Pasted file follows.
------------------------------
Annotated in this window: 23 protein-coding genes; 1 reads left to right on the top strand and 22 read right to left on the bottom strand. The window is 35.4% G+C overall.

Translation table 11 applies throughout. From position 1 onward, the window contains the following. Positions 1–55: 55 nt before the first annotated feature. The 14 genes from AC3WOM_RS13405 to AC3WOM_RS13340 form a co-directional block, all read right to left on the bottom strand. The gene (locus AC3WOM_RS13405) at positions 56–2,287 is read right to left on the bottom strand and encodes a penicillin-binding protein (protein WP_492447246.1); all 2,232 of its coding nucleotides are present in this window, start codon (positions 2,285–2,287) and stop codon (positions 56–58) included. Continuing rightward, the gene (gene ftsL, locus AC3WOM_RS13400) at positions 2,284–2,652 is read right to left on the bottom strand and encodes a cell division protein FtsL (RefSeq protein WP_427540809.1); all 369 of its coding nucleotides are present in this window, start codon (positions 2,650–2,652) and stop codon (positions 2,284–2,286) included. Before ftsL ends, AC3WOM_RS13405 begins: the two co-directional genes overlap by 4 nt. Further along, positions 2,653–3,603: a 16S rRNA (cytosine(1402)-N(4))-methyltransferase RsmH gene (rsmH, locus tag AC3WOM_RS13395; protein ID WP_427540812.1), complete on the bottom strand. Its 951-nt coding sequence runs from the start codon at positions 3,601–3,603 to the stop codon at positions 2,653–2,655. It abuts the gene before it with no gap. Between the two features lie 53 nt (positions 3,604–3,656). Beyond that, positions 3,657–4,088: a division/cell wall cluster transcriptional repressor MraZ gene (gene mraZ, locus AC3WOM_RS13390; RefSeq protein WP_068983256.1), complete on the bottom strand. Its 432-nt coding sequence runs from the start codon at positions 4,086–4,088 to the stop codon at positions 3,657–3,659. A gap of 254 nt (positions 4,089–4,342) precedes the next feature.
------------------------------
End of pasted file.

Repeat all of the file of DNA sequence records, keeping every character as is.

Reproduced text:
Annotated in this window: 23 protein-coding genes; 1 reads left to right on the top strand and 22 read right to left on the bottom strand. The window is 35.4% G+C overall.

Translation table 11 applies throughout. From position 1 onward, the window contains the following. Positions 1–55: 55 nt before the first annotated feature. The 14 genes from AC3WOM_RS13405 to AC3WOM_RS13340 form a co-directional block, all read right to left on the bottom strand. The gene (locus AC3WOM_RS13405) at positions 56–2,287 is read right to left on the bottom strand and encodes a penicillin-binding protein (protein WP_492447246.1); all 2,232 of its coding nucleotides are present in this window, start codon (positions 2,285–2,287) and stop codon (positions 56–58) included. Continuing rightward, the gene (gene ftsL, locus AC3WOM_RS13400) at positions 2,284–2,652 is read right to left on the bottom strand and encodes a cell division protein FtsL (RefSeq protein WP_427540809.1); all 369 of its coding nucleotides are present in this window, start codon (positions 2,650–2,652) and stop codon (positions 2,284–2,286) included. Before ftsL ends, AC3WOM_RS13405 begins: the two co-directional genes overlap by 4 nt. Further along, positions 2,653–3,603: a 16S rRNA (cytosine(1402)-N(4))-methyltransferase RsmH gene (rsmH, locus tag AC3WOM_RS13395; protein ID WP_427540812.1), complete on the bottom strand. Its 951-nt coding sequence runs from the start codon at positions 3,601–3,603 to the stop codon at positions 2,653–2,655. It abuts the gene before it with no gap. Between the two features lie 53 nt (positions 3,604–3,656). Beyond that, positions 3,657–4,088: a division/cell wall cluster transcriptional repressor MraZ gene (gene mraZ, locus AC3WOM_RS13390; RefSeq protein WP_068983256.1), complete on the bottom strand. Its 432-nt coding sequence runs from the start codon at positions 4,086–4,088 to the stop codon at positions 3,657–3,659. A gap of 254 nt (positions 4,089–4,342) precedes the next feature.